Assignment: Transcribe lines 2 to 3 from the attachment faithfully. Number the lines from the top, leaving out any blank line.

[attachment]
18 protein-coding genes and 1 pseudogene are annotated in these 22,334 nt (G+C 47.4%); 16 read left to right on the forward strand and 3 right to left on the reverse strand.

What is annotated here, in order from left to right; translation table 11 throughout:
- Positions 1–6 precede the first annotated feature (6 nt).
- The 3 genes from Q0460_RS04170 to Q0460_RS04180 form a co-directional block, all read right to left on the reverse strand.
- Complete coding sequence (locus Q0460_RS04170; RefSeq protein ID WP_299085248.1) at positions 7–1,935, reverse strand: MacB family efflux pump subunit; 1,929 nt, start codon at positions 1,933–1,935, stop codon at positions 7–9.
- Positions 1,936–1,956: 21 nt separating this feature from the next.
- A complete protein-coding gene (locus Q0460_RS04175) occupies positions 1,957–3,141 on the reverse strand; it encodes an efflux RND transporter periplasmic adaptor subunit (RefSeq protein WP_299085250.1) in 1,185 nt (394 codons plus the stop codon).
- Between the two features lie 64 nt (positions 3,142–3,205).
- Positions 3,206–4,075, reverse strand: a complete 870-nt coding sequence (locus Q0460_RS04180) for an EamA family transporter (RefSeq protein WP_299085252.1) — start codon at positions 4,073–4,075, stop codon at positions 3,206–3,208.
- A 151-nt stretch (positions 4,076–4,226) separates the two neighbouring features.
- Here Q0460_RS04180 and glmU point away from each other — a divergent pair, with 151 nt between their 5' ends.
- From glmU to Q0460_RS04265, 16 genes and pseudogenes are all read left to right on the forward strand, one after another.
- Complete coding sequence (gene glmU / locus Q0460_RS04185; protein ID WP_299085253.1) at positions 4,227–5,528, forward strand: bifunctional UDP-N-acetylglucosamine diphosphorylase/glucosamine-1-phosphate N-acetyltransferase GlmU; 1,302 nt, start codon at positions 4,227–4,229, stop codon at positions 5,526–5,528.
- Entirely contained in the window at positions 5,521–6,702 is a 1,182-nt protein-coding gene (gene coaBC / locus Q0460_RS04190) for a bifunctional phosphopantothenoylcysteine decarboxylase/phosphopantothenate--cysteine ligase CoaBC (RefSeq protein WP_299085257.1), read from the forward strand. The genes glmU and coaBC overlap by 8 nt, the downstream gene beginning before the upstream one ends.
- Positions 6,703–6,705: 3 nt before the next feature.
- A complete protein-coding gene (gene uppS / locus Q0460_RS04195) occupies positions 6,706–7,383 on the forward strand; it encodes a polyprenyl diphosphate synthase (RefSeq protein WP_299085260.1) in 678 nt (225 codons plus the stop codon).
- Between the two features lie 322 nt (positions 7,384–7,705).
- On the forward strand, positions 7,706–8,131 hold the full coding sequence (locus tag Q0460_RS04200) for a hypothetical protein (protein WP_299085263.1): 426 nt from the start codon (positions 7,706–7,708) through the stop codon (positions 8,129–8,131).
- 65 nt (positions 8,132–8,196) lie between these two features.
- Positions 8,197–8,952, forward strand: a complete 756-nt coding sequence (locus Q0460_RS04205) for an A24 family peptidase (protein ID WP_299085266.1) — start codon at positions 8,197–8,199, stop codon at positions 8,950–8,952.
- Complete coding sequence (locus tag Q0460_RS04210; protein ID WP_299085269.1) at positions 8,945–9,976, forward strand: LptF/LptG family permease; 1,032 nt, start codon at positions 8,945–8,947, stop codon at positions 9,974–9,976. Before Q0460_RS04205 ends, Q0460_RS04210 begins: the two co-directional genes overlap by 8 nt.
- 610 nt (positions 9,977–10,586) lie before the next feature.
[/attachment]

What is annotated here, in order from left to right; translation table 11 throughout:
- Positions 1–6 precede the first annotated feature (6 nt).